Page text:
1 Kings 6:1-38 A house for the Lord

The Jews were different from other people in many ways and were (and are) often treated with suspicion.  The differences were most evident with regard to religion – in biblical times they had only one temple and rejected all visible representations of God.  We continue to follow the record of Solomon’s building the temple and we now consider 1 Kings 6:1-38 A house for the Lord.

1. The faithfulness of the Lord

The account begins with a precise chronological statement situating the building of the temple in ‘the 4th year of Solomon’s reign over Israel’ (v1).  The statement contains profound theology.  2 landmark events from Israel’s history are brought together – each in a different way inaugurates a new era for the people of God:

            (i). Exodus.  Exactly at the time promised, the Lord delivered Israel from bondage and granted them the gift of freedom, all in accordance with his covenant with Abraham (see Exodus 2:24).  The Lord acted in covenant faithfulness.

            (ii). Foundation of the temple.  For 480 years Israel had in a sense been wandering and (as David realised – 2 Samuel 7:2) the place of worship for the Lord had been impermanent.  In his covenant the Lord promised David ‘rest’ (2 Samuel 7:10-11) and deliverance from wandering.  In v1 we have a powerful testimony to the faithfulness of the Lord to his covenant.  The work of building the temple can now begin.  Although God is never in a hurry, he will always keep his covenant promises – not one will fail.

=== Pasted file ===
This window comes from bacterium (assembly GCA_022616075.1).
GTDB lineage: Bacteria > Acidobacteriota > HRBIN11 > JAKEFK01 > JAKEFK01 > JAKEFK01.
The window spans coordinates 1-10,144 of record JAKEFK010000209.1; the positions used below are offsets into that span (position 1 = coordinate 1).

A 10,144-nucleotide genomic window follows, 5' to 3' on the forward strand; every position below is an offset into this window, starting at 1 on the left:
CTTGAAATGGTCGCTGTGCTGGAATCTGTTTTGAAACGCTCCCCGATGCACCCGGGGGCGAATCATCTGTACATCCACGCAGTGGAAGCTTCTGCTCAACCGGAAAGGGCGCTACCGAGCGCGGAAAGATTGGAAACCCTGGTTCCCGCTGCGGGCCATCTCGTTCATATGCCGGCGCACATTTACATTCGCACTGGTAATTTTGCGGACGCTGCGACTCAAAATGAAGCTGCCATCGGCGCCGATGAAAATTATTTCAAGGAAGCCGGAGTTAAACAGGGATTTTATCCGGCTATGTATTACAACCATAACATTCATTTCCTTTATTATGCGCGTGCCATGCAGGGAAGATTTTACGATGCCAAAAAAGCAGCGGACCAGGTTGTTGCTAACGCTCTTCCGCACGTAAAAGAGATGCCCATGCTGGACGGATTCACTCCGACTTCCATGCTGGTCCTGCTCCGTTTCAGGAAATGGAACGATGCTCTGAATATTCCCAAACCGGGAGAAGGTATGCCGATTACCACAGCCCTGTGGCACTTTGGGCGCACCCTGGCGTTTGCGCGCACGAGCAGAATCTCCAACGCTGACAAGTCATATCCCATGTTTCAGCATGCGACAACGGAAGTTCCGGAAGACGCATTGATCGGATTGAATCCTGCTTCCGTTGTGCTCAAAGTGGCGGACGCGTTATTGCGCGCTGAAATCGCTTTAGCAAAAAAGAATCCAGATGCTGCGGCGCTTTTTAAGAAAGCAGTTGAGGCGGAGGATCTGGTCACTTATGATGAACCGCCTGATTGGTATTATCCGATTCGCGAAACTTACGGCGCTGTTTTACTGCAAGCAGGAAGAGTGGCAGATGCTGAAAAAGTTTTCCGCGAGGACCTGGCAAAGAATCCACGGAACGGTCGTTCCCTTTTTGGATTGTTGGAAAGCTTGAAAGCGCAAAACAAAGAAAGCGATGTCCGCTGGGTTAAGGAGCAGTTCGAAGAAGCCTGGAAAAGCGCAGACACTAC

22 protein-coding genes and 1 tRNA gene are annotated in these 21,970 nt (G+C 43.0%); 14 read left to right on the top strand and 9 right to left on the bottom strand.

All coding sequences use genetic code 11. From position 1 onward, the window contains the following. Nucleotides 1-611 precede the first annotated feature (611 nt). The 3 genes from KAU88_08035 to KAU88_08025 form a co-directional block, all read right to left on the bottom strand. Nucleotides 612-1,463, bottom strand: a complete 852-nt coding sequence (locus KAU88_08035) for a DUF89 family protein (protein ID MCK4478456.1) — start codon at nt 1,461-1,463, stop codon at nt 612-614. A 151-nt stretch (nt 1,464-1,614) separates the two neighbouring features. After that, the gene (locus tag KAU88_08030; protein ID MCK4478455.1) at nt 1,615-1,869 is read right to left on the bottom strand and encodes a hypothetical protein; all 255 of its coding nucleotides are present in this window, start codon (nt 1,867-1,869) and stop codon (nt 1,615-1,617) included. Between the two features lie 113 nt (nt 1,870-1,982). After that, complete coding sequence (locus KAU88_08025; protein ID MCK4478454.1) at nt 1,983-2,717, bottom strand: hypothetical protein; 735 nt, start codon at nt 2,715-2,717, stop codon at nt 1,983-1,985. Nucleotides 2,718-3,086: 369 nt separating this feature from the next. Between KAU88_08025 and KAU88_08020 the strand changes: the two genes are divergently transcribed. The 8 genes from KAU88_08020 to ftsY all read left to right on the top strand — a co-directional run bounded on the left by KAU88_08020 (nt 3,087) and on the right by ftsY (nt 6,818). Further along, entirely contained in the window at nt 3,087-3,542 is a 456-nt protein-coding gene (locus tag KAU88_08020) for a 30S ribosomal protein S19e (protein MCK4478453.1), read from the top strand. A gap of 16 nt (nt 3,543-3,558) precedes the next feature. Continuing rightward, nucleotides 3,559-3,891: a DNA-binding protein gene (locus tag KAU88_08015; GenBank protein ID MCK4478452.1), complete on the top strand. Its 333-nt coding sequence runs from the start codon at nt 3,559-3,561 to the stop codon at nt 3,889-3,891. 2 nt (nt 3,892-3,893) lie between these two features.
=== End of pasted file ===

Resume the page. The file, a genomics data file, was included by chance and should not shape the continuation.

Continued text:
2. The character of the Lord

Much detail regarding the building is provided – not to offer a guidebook, but to keep our focus on the Lord at the heart of the temple.  It is a testimony to his character:

            (i). Glory.  No expense is spared.  Note the abundance of gold, indicating God’s glory.  As living temples, believers are to testify to the Lord’s glory (1 Corinthians 10:31).

            (ii). Holiness.  Gold also speaks of the purity of the Lord.  The very structure of the building points worshippers to a holy God.  The altar, the place of sacrifice for sin, is at the entrance (v20), the main building is the ‘holy place’ and at the far end, accessible only once a year to the high priest, is the ‘most holy place’ (v16).  Believers are to reflect the holiness of the Lord – Leviticus 11:44, 1 Peter 1:16.

3. The requirements of the Lord

Why does the Lord speak to Solomon as he does in v11-13?  These words underline the necessity of obedience to God’s law if his people are to enjoy his presence and the blessings of his covenant (v13).  Our love is to be seen in obedience to God’s law (John 14:15), reflecting the Messiah whose work seals the covenant (Matthew 26:28).

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